You’ll come across many items worthy of comment while searching for your next home: avocado wallpaper circle 1971; stained carpets that appear to have played host to a Sasquatch; curb appeal that makes you want to head for the hills. These things and more will give you something to talk about in the car, back at the office or at home. Just don’t talk about them in the Seller’s house, in your offer or anywhere else in writing that will be presented to the Seller. Kindness and courtesy will contribute to successful negotiation over the course of your Real Estate transaction, and when you get to the closing table, you’ll be glad you played it fair and friendly.

Jack Meyers

The Meyers Group
jackestate@aol.com
303.263.3050
Twitter: @jackestate

Beating the Competition: A Street Smart Buyer’s Guide for Success in a Competitive Market

As you are probably aware, there is so much more to buying a home than deciding to buy a home; in a hot Seller’s Market like we are experiencing here in Denver, there simply aren’t enough homes to match the demand, and savvy, educated Buyers (with savvy Realtors who’ve got their back) are the ones winning the deals with so few properties to go around.

streetsmart

Buying your first home, next home, investment property, vacation home – all of these purchases can be exhilarating, and in this market snapping up the right home can be challenging, frustrating and, if you lose out to another bidder on a house you just love, even heartbreaking.

Consider these tips the cliff notes on being a Street Smart Buyer in Metro Denver – then call me to find out how I can help you snag a great Denver area property amidst the competition.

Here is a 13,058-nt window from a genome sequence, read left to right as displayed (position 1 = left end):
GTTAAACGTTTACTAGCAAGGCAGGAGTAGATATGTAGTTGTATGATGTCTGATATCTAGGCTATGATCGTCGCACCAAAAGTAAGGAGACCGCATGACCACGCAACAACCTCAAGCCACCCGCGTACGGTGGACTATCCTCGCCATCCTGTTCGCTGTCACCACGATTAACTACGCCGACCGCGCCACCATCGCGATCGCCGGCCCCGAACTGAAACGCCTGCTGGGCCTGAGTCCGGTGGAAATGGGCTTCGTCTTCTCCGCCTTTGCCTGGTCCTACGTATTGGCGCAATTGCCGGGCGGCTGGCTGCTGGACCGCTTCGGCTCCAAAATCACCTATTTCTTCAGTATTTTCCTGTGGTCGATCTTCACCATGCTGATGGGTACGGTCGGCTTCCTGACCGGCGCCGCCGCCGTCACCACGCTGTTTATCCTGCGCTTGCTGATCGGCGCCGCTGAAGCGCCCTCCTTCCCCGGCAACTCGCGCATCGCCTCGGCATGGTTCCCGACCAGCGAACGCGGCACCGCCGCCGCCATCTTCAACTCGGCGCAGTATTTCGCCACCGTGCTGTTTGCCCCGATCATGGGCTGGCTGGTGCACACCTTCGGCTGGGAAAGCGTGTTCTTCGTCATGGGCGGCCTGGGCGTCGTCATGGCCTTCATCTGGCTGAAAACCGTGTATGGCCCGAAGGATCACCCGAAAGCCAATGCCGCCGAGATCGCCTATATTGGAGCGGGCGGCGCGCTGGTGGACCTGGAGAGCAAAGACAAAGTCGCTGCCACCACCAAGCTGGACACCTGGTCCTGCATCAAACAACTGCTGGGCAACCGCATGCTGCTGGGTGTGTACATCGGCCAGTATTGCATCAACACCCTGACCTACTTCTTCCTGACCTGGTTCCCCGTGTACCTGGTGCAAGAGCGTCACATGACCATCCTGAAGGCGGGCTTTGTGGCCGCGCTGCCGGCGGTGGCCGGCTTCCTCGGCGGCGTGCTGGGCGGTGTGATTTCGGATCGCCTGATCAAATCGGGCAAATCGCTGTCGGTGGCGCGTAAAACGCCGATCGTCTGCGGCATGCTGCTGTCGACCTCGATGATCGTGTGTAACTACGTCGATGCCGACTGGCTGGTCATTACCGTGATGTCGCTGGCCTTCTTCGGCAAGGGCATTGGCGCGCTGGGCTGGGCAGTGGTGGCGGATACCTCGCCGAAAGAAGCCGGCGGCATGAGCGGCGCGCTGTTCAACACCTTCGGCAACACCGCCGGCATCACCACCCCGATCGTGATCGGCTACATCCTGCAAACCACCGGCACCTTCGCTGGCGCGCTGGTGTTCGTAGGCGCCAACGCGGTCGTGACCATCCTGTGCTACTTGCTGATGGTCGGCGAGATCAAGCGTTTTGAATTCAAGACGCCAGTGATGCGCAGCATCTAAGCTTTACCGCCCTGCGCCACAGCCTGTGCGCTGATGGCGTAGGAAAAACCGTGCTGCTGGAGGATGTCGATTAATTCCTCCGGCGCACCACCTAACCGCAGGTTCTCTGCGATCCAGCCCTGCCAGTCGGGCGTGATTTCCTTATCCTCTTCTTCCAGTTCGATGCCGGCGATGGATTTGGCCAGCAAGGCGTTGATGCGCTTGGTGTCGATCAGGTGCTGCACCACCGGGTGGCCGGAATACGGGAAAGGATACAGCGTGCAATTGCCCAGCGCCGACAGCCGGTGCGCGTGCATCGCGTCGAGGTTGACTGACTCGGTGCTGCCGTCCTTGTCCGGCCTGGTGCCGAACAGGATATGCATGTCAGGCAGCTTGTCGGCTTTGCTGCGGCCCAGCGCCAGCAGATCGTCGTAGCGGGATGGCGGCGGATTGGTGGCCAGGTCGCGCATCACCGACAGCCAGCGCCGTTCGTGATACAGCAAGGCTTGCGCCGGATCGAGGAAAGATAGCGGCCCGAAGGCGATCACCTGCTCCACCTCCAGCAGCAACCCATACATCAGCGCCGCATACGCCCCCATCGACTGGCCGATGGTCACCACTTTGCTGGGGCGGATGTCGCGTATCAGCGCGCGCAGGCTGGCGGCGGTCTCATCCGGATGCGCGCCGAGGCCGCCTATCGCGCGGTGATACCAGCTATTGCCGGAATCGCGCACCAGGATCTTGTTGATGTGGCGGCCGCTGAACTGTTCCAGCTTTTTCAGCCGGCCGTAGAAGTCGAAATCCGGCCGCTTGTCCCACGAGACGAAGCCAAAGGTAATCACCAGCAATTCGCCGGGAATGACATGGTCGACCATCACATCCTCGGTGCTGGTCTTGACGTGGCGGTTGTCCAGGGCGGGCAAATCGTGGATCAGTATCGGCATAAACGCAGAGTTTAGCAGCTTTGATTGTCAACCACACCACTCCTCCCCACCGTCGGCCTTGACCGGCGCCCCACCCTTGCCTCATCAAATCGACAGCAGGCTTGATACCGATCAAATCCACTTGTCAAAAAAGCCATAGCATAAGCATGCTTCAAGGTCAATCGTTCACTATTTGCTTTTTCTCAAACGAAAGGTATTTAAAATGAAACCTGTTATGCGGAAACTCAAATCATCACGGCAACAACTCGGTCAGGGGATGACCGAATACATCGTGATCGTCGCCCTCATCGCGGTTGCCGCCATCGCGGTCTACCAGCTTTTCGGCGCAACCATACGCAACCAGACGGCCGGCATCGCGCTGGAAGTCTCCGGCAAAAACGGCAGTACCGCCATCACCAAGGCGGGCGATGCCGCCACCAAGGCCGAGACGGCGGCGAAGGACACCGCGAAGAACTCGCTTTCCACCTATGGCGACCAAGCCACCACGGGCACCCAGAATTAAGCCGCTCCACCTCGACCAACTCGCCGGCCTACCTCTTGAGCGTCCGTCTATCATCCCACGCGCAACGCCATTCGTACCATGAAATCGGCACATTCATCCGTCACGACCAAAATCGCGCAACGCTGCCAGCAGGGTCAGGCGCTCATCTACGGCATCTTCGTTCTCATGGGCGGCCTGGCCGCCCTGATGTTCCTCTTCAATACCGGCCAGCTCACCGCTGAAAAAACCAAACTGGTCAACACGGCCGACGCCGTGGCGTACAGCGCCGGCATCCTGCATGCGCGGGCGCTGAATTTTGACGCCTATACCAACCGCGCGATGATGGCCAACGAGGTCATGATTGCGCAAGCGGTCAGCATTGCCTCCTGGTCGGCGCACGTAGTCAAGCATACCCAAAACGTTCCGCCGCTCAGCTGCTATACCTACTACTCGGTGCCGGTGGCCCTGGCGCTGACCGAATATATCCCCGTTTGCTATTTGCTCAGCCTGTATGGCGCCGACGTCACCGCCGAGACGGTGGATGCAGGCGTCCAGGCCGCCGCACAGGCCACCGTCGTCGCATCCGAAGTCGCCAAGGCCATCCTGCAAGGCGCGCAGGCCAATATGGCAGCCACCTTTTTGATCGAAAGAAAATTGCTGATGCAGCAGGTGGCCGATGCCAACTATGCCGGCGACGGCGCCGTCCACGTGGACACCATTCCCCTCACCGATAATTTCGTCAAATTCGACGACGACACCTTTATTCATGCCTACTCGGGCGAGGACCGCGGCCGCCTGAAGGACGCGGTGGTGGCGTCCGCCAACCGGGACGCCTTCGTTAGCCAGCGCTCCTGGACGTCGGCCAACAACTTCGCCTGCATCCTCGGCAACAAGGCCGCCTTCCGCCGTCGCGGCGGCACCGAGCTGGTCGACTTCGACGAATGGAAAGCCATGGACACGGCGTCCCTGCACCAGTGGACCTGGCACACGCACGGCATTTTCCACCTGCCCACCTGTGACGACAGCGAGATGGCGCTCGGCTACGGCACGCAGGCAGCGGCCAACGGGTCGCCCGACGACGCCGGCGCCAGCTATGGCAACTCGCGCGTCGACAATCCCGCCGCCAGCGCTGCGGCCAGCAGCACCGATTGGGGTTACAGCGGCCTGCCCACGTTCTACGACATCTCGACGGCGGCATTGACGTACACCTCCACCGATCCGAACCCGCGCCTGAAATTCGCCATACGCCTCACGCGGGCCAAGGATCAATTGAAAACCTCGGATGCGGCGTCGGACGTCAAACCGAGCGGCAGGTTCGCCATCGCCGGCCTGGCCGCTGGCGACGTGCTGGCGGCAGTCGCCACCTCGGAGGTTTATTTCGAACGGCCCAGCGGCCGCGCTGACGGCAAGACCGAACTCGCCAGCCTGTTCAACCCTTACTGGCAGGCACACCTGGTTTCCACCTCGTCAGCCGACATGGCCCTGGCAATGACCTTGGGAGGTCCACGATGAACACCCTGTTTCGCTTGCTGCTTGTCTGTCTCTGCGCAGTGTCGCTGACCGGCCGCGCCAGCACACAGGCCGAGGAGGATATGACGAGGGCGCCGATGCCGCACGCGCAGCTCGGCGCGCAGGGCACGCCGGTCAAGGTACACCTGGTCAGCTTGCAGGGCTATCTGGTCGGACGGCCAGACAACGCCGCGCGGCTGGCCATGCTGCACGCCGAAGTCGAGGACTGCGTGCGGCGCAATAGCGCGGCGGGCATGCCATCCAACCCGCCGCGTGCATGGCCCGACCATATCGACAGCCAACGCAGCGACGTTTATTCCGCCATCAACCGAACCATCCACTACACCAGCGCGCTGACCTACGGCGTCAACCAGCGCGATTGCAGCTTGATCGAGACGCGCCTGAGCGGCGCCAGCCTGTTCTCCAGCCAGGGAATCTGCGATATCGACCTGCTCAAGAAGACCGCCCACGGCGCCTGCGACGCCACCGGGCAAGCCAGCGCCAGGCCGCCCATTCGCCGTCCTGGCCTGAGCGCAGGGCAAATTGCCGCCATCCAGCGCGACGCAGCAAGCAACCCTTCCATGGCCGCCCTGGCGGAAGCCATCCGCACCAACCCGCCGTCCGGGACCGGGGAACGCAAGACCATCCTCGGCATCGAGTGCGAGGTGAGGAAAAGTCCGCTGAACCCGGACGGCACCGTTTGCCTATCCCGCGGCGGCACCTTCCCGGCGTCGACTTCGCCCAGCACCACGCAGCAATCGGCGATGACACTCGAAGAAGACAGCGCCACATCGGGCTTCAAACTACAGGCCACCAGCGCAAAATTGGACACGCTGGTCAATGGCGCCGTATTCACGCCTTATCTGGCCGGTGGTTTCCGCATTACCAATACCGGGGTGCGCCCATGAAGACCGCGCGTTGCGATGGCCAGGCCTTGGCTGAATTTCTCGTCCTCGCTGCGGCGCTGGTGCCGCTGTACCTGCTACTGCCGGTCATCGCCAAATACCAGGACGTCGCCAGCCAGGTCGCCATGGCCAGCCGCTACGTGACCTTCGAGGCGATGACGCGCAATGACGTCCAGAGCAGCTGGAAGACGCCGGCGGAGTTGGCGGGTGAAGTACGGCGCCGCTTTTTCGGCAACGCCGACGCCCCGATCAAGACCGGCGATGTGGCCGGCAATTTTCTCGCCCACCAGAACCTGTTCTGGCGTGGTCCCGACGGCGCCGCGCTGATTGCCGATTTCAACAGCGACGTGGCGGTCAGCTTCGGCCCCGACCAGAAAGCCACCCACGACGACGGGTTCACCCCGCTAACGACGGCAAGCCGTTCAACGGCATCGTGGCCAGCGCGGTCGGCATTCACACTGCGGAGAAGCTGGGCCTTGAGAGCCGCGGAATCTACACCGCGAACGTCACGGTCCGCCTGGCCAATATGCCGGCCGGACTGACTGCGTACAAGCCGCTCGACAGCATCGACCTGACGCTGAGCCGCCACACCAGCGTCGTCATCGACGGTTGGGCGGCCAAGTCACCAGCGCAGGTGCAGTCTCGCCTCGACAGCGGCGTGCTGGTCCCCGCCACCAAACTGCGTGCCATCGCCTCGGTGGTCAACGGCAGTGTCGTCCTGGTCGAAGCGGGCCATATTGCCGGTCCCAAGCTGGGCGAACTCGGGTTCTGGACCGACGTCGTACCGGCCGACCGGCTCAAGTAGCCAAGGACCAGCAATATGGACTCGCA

1. Get pre-approved for financing. Not prequalified. Prequalification is a jaunty layout of the details of your potential to borrow, but it is not the bank’s seal of approval on a future loan. Sellers in the know (and their Realtor), will choose a pre-approved Buyer over a “prequalified” Buyer 9 times out of 10. If you really want to buy a house, really get approved for financing. 
  2. Try to find out why the Seller is selling the property. Moving cross country? Can’t afford the payment? Upsizing to a dream home or downsizing now that the nest is empty? You probably won’t be able to ferret out the reason for the sale yourself, but your trusty Realtor may. And knowing how emotionally tied to the sale a Seller is can make a difference in your offer strategy. If Chuck and Suzy raised the kids and the family dog in this house, you may want to write a personal letter sharing your family’s interest in the home, and painting a picture of your plans to love their home long term. This kind of information can give you a warm-and-fuzzy edge over a less personal buying approach.
  3. Be flexible. We’re talking about a smokin’ hot market in Denver right now, but this tip extends to any Real Estate market. When you can offer grace – do it. If the Seller asks you to move up an Inspection date, or to clarify details of financing, do it without a fuss. If they aren’t willing to include the custom window treatments you just love in the dining room – you’ll have to wave goodbye to that fabric and make other plans. Sellers have the edge in this market, and you don’t want to risk losing the deal over curtains, dates or other such details.
  4. Add a little honey to the pot. If the Current Market Analysis (CMA) supports the asking price of the house, consider offering above asking price – even by a few hundred dollars. This sends a message to the Seller that your offer is serious and you’ve come to play. Discuss strategy with your Realtor and buying partner(s) before you end up in a bidding war, but don’t be surprised if offering above asking is an option your Realtor recommends. If the house you have your eye on is dreamy at $365k, chances are it will be just as attractive at, say, $368. No the value of the house, know your ceiling, and don’t be afraid to offer above asking within your limits.
  5. Don’t be a cheapskate. While you may not be the type of Buyer willing to throw a little extra cash above asking into the ring, you definitely don’t want to fall too far on the other end of the spectrum. This is not the market for lowball offers, and Sellers will not take your offer seriously if it is not within a realistic range. There are deals to be had in this market, but insultingly low offers are not the way to get them.